Genealogy for Children

Children are naturally curious. In learning about themselves they often ask questions about their parents’ and grandparents’ childhoods. They’re awed and amazed at the differences while at the same time looking for similarities. It may be hard for a child to envision a grandparent as a child, but stories about life “way back when” help a child to connect to the family.

If the child in your life has shown an interest in your genealogy research, you are fortunate. Sharing stories of ancestors might be already be a part of an ongoing dialogue. Cherish those times and share those stories.

For those who wish to introduce genealogy and family history to children, there are a variety of ways to do so. Whatever method you choose, remember that a child needs to feel personally connected to the ancestors that have gone before. While adult genealogists can get a rush from looking at a census sheet or handwritten church records, a child cannot make a personal connection through those documents. They want to know the who and where and why of their ancestors. Enveloping your ancestors’ lives within a social history context will create a story children will yearn to hear.

This page is devoted to constructive and interesting ways to bring genealogy and family history to the children in your life. Remember to choose activities that are age appropriate. Younger children learn more visually while older children are able to understand more abstract ideas. An older child might be able to complete a family group sheet, but younger children will be more interested in the stories and pictures you have to share.


Why Introduce Children to Genealogy?

  • History will come alive. Children will be able to relate their own personal history to the history lessons they learn in class.
  • The mysteries of other cultures will be unlocked. Children will learn about cultural traditions while learning about their family history.
  • Children who spend time with parents and grandparents learning about family history, hearing the stories and looking at the pictures, will grow closer to those adults.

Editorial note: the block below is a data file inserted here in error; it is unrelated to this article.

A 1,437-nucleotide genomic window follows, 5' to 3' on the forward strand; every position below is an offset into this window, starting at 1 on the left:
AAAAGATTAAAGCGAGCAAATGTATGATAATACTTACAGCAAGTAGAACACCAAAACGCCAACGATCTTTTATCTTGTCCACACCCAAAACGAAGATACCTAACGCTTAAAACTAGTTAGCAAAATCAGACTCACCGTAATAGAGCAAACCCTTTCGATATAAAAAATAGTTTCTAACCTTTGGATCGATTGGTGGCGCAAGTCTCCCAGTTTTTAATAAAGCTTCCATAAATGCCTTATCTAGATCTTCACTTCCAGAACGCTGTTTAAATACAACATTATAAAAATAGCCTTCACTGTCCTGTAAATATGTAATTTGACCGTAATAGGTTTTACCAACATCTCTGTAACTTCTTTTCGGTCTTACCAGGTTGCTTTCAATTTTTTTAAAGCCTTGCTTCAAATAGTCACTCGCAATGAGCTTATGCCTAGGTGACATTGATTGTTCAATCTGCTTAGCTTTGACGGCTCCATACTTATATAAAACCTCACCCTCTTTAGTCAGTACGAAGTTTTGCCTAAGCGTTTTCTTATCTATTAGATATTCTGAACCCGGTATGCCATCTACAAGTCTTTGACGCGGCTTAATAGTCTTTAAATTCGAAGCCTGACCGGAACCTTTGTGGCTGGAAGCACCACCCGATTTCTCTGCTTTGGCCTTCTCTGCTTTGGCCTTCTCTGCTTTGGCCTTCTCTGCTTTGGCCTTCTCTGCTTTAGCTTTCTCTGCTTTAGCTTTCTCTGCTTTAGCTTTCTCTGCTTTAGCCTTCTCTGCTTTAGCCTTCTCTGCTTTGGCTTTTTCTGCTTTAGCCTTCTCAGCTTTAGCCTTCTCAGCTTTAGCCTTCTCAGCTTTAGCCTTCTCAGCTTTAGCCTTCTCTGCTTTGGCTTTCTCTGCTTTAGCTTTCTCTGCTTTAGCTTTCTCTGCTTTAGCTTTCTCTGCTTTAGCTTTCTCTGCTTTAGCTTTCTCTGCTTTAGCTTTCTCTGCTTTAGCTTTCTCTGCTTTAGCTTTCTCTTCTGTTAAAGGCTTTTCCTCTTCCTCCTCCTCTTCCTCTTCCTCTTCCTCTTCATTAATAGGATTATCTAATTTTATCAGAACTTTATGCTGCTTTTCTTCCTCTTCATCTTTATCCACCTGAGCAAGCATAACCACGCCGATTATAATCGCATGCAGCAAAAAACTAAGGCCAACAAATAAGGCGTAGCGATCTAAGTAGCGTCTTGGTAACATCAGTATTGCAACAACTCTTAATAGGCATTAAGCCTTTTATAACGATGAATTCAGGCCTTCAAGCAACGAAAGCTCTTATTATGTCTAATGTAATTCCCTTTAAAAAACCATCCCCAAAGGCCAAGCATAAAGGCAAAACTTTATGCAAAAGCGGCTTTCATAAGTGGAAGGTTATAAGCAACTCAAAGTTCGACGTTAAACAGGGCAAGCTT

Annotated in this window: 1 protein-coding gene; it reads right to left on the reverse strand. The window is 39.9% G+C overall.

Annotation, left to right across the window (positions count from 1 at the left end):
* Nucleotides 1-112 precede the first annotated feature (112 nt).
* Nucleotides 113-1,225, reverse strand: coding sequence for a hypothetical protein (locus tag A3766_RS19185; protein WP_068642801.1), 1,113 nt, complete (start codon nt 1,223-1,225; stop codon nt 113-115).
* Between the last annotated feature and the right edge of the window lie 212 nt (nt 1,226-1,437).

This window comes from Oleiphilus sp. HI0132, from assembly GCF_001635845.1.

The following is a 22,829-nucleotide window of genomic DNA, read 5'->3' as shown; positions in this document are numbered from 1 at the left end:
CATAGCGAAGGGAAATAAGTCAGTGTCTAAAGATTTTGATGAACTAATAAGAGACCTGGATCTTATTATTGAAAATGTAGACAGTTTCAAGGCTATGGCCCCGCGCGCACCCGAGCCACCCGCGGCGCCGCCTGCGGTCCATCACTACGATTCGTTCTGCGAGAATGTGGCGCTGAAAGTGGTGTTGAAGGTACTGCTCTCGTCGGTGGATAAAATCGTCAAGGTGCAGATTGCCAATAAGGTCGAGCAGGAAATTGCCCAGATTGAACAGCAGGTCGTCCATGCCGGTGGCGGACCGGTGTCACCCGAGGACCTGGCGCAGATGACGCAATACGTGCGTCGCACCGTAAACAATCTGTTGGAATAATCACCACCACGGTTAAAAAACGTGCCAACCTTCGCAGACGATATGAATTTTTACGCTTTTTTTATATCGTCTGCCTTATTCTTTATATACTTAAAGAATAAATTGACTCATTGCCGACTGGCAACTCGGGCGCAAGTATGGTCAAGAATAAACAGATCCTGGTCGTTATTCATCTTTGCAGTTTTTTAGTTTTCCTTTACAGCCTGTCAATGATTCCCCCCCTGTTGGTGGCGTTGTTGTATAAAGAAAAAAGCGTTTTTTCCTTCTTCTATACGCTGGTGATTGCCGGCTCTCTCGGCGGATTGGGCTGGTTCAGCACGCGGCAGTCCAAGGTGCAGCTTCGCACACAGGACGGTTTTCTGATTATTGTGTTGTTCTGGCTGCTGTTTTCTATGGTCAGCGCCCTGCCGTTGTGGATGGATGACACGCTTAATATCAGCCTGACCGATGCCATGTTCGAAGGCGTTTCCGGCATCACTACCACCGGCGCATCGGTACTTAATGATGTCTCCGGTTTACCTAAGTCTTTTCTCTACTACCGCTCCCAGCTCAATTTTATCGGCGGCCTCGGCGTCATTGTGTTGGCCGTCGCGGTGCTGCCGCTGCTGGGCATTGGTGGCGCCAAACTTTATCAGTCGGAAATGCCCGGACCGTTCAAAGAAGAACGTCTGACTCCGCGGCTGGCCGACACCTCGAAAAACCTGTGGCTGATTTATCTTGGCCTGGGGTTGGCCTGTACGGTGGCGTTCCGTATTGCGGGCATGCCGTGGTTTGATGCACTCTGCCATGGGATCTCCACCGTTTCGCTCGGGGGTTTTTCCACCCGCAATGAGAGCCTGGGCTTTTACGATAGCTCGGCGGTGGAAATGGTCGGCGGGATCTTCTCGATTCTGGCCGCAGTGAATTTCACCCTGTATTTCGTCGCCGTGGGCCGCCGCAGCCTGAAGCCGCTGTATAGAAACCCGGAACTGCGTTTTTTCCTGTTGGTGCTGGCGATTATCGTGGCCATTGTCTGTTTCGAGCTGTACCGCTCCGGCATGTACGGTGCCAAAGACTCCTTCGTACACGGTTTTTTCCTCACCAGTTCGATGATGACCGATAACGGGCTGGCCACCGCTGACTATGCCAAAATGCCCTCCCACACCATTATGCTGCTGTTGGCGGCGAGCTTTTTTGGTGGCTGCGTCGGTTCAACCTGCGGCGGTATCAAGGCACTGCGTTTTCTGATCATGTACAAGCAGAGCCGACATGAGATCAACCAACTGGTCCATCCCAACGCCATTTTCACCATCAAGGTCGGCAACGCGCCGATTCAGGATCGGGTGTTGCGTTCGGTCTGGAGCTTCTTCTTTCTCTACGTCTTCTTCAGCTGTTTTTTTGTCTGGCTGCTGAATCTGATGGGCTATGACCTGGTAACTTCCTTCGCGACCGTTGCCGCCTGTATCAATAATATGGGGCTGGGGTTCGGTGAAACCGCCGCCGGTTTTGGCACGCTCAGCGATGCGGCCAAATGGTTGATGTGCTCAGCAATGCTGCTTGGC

• A child will gain pride in his or her heritage. Learning is the key to understanding and acceptance. You can help the children in your life understand their own unique background.


Activities to Share with Children

Share your favorite childhood foods. Prepare a recipe your mother used to make and explain where it came from and why it is your favorite.

Share photographs of your ancestors with your children and grandchildren. Find the photos of when you were a small child. Identify older people in the photographs and give their relationship to you.

On a map of the United States, place a sticker on each town or county where your ancestors lived.

Learn how to play a game that was popular one hundred years ago.

Borrow a travel video from the library about your ancestor’s homeland.

Small children are visual learners. Create a family tree using photographs. Help children look for similar physical characteristics between the generations.

Encourage children to keep a journal in which they can write down their daily activities, thoughts, and ideas.

Take a genealogy vacation. Retrace the migration route of your ancestors. Travel to the towns and homes where your ancestors lived.

Learn one of your ancestral languages. There are books and tapes available at most public libraries that can teach you the basics about most languages.

Our early ancestors grew their own food. With help, children can plant a small garden with their favorite vegetables, harvest them, and enjoy eating their own harvest.

Teach your children or grandchildren how to create a pedigree chart. Talk about the documents on which you might find the vital information that goes on a pedigree chart.

Purchase a beginning genealogy book written especially for children.

Read an historical novel to learn about the lives our early ancestors might have lived. Books in the American Girls, Young Heroes of History, and Dear America series are excellent to begin with.

Some children enjoy writing. Encourage them to begin recording family stories.

Attend an historical reenactment if you live in a part of the country where these enactment are performed. They offer a wonderful visual opportunity for children to learn history.


Resources for Children

US GenWeb Kidz: The childrens’ versions of the popular genealogy website.

Family History Activities for Children: 3-11: As the title suggests, this page from FamilySearch provides a wealth of information and activities to introduce young children to the world of genealogy.

BSA Genealogy Merit Badge: The Genealogy merit badge requirements for the Boy Scouts of America.

Family Tree and Other Family Crafts: Several family tree projects that children will love completing. These projects are suitable for preschool and elementary age children.

10 Fun Filled Family History Activities for Family Reunions: Activities that will help to bridge the generation gap at family gatherings.

Family Lesson Plans, Activities, Printables, and Ideas: Ideas for activities that can be used in the classroom for grades K-5. They can easily be adapted to work in a family setting.

Family Tree and Other Family Crafts: From, this website offers family history projects for those in preschool and elementary school.

Connecting Children With Their Past: Jennifer Holik shares strategies to engage children in the search for their family history.

Family History Interview: Questions and advice to conduct a family history interview from Family Minute.

Me and My Family Tree: The companion website to the book Me and My Family Tree by Joan Sweeney.